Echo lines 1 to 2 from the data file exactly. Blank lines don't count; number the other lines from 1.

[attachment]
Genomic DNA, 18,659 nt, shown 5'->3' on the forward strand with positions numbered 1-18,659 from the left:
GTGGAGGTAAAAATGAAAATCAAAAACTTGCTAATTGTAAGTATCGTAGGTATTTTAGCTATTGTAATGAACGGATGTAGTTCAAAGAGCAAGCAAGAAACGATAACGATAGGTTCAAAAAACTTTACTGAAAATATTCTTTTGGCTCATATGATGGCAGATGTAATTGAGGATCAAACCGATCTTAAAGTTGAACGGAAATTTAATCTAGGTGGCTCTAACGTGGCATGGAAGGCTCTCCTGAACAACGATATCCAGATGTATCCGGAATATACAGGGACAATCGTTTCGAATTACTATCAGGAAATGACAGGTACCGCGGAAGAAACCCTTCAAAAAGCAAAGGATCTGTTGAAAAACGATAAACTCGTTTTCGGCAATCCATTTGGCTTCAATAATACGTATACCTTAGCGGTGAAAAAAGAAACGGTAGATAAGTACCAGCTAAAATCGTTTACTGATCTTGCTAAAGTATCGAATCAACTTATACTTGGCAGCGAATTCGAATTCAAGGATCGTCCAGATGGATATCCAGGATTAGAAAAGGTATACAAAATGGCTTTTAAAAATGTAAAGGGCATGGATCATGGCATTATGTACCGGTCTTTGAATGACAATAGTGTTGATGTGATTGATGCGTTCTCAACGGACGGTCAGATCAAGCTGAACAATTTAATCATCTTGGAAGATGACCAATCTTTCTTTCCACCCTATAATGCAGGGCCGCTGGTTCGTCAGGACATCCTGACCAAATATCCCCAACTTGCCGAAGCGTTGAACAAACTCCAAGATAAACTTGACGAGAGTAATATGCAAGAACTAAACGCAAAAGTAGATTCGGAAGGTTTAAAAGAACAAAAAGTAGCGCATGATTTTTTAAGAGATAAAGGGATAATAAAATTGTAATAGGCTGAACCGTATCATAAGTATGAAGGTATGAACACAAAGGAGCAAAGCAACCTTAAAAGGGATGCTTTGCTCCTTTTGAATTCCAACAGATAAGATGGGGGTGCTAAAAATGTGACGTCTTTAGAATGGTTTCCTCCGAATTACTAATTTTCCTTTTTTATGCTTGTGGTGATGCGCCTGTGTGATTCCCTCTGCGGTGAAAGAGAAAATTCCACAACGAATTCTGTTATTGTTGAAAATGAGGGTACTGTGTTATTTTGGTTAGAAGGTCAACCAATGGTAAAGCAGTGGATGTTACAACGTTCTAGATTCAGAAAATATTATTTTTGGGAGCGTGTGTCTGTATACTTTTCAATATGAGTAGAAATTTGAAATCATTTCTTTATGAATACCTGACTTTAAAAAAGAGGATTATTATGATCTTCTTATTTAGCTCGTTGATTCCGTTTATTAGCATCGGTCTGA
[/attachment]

Genomic DNA, 18,659 nt, shown 5'->3' on the forward strand with positions numbered 1-18,659 from the left:
GTGGAGGTAAAAATGAAAATCAAAAACTTGCTAATTGTAAGTATCGTAGGTATTTTAGCTATTGTAATGAACGGATGTAGTTCAAAGAGCAAGCAAGAAACGATAACGATAGGTTCAAAAAACTTTACTGAAAATATTCTTTTGGCTCATATGATGGCAGATGTAATTGAGGATCAAACCGATCTTAAAGTTGAACGGAAATTTAATCTAGGTGGCTCTAACGTGGCATGGAAGGCTCTCCTGAACAACGATATCCAGATGTATCCGGAATATACAGGGACAATCGTTTCGAATTACTATCAGGAAATGACAGGTACCGCGGAAGAAACCCTTCAAAAAGCAAAGGATCTGTTGAAAAACGATAAACTCGTTTTCGGCAATCCATTTGGCTTCAATAATACGTATACCTTAGCGGTGAAAAAAGAAACGGTAGATAAGTACCAGCTAAAATCGTTTACTGATCTTGCTAAAGTATCGAATCAACTTATACTTGGCAGCGAATTCGAATTCAAGGATCGTCCAGATGGATATCCAGGATTAGAAAAGGTATACAAAATGGCTTTTAAAAATGTAAAGGGCATGGATCATGGCATTATGTACCGGTCTTTGAATGACAATAGTGTTGATGTGATTGATGCGTTCTCAACGGACGGTCAGATCAAGCTGAACAATTTAATCATCTTGGAAGATGACCAATCTTTCTTTCCACCCTATAATGCAGGGCCGCTGGTTCGTCAGGACATCCTGACCAAATATCCCCAACTTGCCGAAGCGTTGAACAAACTCCAAGATAAACTTGACGAGAGTAATATGCAAGAACTAAACGCAAAAGTAGATTCGGAAGGTTTAAAAGAACAAAAAGTAGCGCATGATTTTTTAAGAGATAAAGGGATAATAAAATTGTAATAGGCTGAACCGTATCATAAGTATGAAGGTATGAACACAAAGGAGCAAAGCAACCTTAAAAGGGATGCTTTGCTCCTTTTGAATTCCAACAGATAAGATGGGGGTGCTAAAAATGTGACGTCTTTAGAATGGTTTCCTCCGAATTACTAATTTTCCTTTTTTATGCTTGTGGTGATGCGCCTGTGTGATTCCCTCTGCGGTGAAAGAGAAAATTCCACAACGAATTCTGTTATTGTTGAAAATGAGGGTACTGTGTTATTTTGGTTAGAAGGTCAACCAATGGTAAAGCAGTGGATGTTACAACGTTCTAGATTCAGAAAATATTATTTTTGGGAGCGTGTGTCTGTATACTTTTCAATATGAGTAGAAATTTGAAATCATTTCTTTATGAATACCTGACTTTAAAAAAGAGGATTATTATGATCTTCTTATTTAGCTCGTTGATTCCGTTTATTAGCATCGGTCTGA